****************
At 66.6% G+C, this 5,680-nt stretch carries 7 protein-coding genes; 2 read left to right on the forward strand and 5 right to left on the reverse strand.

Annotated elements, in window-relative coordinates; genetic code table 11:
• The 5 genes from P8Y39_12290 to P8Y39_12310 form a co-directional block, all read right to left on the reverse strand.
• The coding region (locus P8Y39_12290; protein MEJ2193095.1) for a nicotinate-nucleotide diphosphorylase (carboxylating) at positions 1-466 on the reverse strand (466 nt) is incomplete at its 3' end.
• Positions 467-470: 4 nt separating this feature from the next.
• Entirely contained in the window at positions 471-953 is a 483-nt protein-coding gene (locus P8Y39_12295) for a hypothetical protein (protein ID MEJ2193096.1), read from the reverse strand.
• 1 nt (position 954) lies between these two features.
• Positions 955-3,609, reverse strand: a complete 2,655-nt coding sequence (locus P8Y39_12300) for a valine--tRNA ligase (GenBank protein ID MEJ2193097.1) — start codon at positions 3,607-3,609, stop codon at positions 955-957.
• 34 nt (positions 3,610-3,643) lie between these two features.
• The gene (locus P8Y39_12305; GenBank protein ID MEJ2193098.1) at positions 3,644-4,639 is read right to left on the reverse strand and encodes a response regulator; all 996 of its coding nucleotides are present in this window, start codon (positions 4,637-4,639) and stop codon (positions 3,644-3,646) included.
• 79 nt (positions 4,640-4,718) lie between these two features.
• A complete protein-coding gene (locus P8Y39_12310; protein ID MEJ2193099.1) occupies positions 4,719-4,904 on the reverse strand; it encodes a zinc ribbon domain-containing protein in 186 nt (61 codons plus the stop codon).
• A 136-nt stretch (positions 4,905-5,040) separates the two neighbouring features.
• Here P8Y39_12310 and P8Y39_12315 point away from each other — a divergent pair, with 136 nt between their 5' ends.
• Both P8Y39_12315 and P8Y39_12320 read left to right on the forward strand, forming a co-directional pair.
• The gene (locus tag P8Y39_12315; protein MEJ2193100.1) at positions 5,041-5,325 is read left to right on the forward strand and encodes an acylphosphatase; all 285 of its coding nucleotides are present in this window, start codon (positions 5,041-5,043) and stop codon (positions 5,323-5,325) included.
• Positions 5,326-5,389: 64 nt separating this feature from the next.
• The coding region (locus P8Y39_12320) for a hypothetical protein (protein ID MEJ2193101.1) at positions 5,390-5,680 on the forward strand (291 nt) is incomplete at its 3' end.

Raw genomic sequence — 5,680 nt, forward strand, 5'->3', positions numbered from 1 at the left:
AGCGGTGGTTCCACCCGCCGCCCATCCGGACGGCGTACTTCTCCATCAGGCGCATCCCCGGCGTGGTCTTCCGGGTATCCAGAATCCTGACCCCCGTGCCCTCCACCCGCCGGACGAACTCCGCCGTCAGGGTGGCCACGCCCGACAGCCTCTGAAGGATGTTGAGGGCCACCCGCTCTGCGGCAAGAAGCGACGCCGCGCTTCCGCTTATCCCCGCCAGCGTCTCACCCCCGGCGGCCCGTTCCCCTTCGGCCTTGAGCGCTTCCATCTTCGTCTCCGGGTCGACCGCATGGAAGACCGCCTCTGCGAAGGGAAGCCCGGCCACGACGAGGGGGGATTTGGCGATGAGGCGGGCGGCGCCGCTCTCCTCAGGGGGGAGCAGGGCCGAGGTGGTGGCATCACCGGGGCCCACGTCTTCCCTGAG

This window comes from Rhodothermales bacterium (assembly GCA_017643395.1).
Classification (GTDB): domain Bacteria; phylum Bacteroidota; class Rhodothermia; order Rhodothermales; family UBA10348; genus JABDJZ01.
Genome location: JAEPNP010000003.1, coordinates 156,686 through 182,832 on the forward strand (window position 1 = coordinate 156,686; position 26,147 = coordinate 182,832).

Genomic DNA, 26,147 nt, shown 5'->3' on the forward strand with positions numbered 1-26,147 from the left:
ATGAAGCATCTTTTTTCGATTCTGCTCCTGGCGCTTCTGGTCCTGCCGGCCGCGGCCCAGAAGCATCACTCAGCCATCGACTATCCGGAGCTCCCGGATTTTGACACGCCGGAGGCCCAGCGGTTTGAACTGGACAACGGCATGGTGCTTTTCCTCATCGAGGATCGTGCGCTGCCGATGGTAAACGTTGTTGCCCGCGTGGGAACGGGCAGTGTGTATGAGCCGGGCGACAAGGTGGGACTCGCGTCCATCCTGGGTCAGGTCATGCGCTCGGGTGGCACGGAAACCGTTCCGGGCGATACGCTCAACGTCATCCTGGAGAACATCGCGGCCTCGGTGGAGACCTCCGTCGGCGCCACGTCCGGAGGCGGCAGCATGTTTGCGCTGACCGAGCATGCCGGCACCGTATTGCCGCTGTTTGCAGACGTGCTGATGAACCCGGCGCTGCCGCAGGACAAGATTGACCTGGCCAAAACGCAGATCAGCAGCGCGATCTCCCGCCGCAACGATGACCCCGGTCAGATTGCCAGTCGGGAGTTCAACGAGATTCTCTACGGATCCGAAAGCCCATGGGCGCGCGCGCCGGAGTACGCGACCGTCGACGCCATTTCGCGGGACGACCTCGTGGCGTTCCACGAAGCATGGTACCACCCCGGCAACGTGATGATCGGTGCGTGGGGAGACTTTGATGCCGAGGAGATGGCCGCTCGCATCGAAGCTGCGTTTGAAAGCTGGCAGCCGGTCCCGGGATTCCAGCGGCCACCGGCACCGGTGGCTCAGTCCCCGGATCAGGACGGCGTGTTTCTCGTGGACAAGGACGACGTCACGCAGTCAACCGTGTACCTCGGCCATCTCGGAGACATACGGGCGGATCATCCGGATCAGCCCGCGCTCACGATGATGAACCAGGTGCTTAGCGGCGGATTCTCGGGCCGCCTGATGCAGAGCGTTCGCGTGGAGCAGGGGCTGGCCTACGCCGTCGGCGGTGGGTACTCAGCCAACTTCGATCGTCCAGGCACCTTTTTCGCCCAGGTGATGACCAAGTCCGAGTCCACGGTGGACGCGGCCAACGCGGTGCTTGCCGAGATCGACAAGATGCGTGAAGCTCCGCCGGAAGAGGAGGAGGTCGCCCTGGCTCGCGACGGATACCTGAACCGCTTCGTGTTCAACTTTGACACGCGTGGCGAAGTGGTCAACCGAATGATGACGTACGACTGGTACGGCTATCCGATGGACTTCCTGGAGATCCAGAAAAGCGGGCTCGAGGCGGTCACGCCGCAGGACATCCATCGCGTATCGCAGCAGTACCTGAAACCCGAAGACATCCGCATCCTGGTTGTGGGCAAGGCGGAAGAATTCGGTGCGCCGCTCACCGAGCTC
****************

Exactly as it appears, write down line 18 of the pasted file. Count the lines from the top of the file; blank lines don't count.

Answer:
• The coding region (locus P8Y39_12320) for a hypothetical protein (protein ID MEJ2193101.1) at positions 5,390-5,680 on the forward strand (291 nt) is incomplete at its 3' end.